fragments, poetry

Whatever that means

He stepped into the car, and the driver didn’t wait for him to fasten his seatbelt. In one small but strong movement of the foot, he rushed the car into the traffic and turned on the radio. Kevin didn’t even notice the music, he just felt something, a tiny vibration to his ears, that was all. He was looking out the window; cars moving forward, backward, turning right or left without any indications, people inside them honking and screaming and giving the finger, some others smiling, thinking. He saw the clouds up there, just passing through the blue sky, as if they felt they had no business being here in the first place – they moved fast, they were on a clock, probably. The driver took left all of a sudden, Kevin was surprised and his head bumped into something he could not quite identify. She had smacked him, right there. In the head, in the chest, in the feels. Not a real hit, obviously, but something that felt like one. Something that felt like one direct punch to the gut.

It was dark and late and rainy, and they were still sitting in his hotel room. She was sitting on the edge of the bed and he was sitting in an armchair. They had fallen silent for a couple of minutes until he asked what had just happened. Did we really just have this conversation? Because it seems we did. And it doesn’t make any sense. She didn’t reply anything; she got up and paced around the room. He looked at her, going forward, backward, making circles, right or left. She scratched her head and finally came to say that they fucked it up. She had come too early, and thus too late. What does that mean, he asked. It meant that their introduction, and whatever followed, was bad timing. OK, he said, what now? And then, nothing.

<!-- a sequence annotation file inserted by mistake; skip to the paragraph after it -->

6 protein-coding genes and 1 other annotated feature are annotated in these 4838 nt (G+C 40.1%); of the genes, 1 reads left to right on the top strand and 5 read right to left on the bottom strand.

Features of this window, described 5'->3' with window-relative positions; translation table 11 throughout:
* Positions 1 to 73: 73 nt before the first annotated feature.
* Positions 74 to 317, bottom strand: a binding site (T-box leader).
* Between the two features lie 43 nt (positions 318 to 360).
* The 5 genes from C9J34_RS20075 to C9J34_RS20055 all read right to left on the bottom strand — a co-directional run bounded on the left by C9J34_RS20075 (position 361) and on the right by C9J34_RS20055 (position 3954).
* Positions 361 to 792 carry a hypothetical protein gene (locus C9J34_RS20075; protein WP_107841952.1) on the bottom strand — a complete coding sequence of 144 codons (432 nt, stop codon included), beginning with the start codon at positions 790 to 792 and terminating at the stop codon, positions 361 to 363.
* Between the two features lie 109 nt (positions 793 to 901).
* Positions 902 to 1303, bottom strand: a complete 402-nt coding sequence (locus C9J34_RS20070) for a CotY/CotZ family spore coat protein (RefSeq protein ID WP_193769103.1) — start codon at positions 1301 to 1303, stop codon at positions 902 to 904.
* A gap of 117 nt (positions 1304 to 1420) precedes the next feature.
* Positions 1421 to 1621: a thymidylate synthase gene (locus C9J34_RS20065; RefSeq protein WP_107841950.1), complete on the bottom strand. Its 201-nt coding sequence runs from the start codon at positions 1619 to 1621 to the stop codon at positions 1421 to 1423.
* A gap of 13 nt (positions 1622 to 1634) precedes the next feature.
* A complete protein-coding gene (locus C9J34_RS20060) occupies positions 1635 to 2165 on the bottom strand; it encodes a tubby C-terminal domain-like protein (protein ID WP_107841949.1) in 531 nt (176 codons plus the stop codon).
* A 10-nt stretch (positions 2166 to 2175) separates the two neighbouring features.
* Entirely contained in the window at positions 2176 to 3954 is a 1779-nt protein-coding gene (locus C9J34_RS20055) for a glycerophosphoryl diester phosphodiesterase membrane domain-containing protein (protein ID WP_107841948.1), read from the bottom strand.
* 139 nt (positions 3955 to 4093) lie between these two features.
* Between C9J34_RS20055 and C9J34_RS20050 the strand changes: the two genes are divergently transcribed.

She had remained silent after that; totally silent. She had nodded from time to time, but that had been the end of it. When he finally fell asleep and woke up, he quickly came to realise that she had left. She had vanished, almost as if they’d never spoken. As if they’d never exchanged anything more than civilities. That, all that realisation, was the gut shot. He was knocked down for a while, down for the count. And then got up. Whatever. It is all about getting up. And if she’s willing, she knows where to find me. That was the logic.
He remained in the hotel room for a few days after that; didn’t move from the bed, didn’t leave the room for fear of missing her. After seven days of waiting, he decided he was time to move, and booked tickets for a trip in Ireland. That was the project, get it out of your system. Leave; leave everything behind. And drink; drink everything you can.

The cabbie said something which drew him out of his reverie. Kevin asked him to repeat and he did. They were getting close to the airport, he should not worry. I don’t, Kevin said. I don’t worry. Aren’t you worried about missing your flight, the cabbie said. Nope, nope. I’ll have a drink and take the next one. And if there’s no next one, I’ll have a drink and another and wait ’till there’s a next one. That’s it, Kevin said. The cabbie looked into the rearview and raised an eyebrow : tra-la, you’re not suicidal are you? A woman in the car next to them honked her horn. Kevin cracked a smile. If I wanna die, I’ll have to pay for it.

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